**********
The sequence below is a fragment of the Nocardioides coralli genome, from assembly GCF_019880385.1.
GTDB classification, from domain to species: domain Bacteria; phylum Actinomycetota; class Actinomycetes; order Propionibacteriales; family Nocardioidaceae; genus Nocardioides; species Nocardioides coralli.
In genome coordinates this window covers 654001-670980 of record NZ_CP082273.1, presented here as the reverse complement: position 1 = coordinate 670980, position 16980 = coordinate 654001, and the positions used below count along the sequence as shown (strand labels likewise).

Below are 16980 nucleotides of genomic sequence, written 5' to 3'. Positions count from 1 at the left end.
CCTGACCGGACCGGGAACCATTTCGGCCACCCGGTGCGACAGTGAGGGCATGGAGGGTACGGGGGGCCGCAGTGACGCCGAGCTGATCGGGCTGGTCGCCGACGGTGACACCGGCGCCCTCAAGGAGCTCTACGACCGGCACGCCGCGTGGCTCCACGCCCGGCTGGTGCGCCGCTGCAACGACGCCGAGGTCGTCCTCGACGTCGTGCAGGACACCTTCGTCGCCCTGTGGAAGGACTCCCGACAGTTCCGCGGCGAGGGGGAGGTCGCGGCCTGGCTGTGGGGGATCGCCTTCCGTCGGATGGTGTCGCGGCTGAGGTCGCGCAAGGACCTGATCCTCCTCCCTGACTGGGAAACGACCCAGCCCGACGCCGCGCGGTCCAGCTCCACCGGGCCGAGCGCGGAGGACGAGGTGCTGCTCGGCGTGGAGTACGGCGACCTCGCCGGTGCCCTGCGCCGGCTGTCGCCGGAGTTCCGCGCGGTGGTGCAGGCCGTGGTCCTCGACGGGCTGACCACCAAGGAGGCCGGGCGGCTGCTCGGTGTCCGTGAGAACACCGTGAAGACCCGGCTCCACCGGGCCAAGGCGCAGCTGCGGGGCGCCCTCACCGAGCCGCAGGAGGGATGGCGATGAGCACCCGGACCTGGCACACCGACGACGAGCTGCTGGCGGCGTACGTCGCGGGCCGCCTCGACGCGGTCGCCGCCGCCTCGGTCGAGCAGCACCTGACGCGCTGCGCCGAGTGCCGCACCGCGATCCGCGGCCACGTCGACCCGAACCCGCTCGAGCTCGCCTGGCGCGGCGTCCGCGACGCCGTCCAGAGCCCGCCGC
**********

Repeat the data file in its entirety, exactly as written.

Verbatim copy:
The sequence below is a fragment of the Nocardioides coralli genome, from assembly GCF_019880385.1.
GTDB classification, from domain to species: domain Bacteria; phylum Actinomycetota; class Actinomycetes; order Propionibacteriales; family Nocardioidaceae; genus Nocardioides; species Nocardioides coralli.
In genome coordinates this window covers 654001-670980 of record NZ_CP082273.1, presented here as the reverse complement: position 1 = coordinate 670980, position 16980 = coordinate 654001, and the positions used below count along the sequence as shown (strand labels likewise).

Below are 16980 nucleotides of genomic sequence, written 5' to 3'. Positions count from 1 at the left end.
CCTGACCGGACCGGGAACCATTTCGGCCACCCGGTGCGACAGTGAGGGCATGGAGGGTACGGGGGGCCGCAGTGACGCCGAGCTGATCGGGCTGGTCGCCGACGGTGACACCGGCGCCCTCAAGGAGCTCTACGACCGGCACGCCGCGTGGCTCCACGCCCGGCTGGTGCGCCGCTGCAACGACGCCGAGGTCGTCCTCGACGTCGTGCAGGACACCTTCGTCGCCCTGTGGAAGGACTCCCGACAGTTCCGCGGCGAGGGGGAGGTCGCGGCCTGGCTGTGGGGGATCGCCTTCCGTCGGATGGTGTCGCGGCTGAGGTCGCGCAAGGACCTGATCCTCCTCCCTGACTGGGAAACGACCCAGCCCGACGCCGCGCGGTCCAGCTCCACCGGGCCGAGCGCGGAGGACGAGGTGCTGCTCGGCGTGGAGTACGGCGACCTCGCCGGTGCCCTGCGCCGGCTGTCGCCGGAGTTCCGCGCGGTGGTGCAGGCCGTGGTCCTCGACGGGCTGACCACCAAGGAGGCCGGGCGGCTGCTCGGTGTCCGTGAGAACACCGTGAAGACCCGGCTCCACCGGGCCAAGGCGCAGCTGCGGGGCGCCCTCACCGAGCCGCAGGAGGGATGGCGATGAGCACCCGGACCTGGCACACCGACGACGAGCTGCTGGCGGCGTACGTCGCGGGCCGCCTCGACGCGGTCGCCGCCGCCTCGGTCGAGCAGCACCTGACGCGCTGCGCCGAGTGCCGCACCGCGATCCGCGGCCACGTCGACCCGAACCCGCTCGAGCTCGCCTGGCGCGGCGTCCGCGACGCCGTCCAGAGCCCGCCGC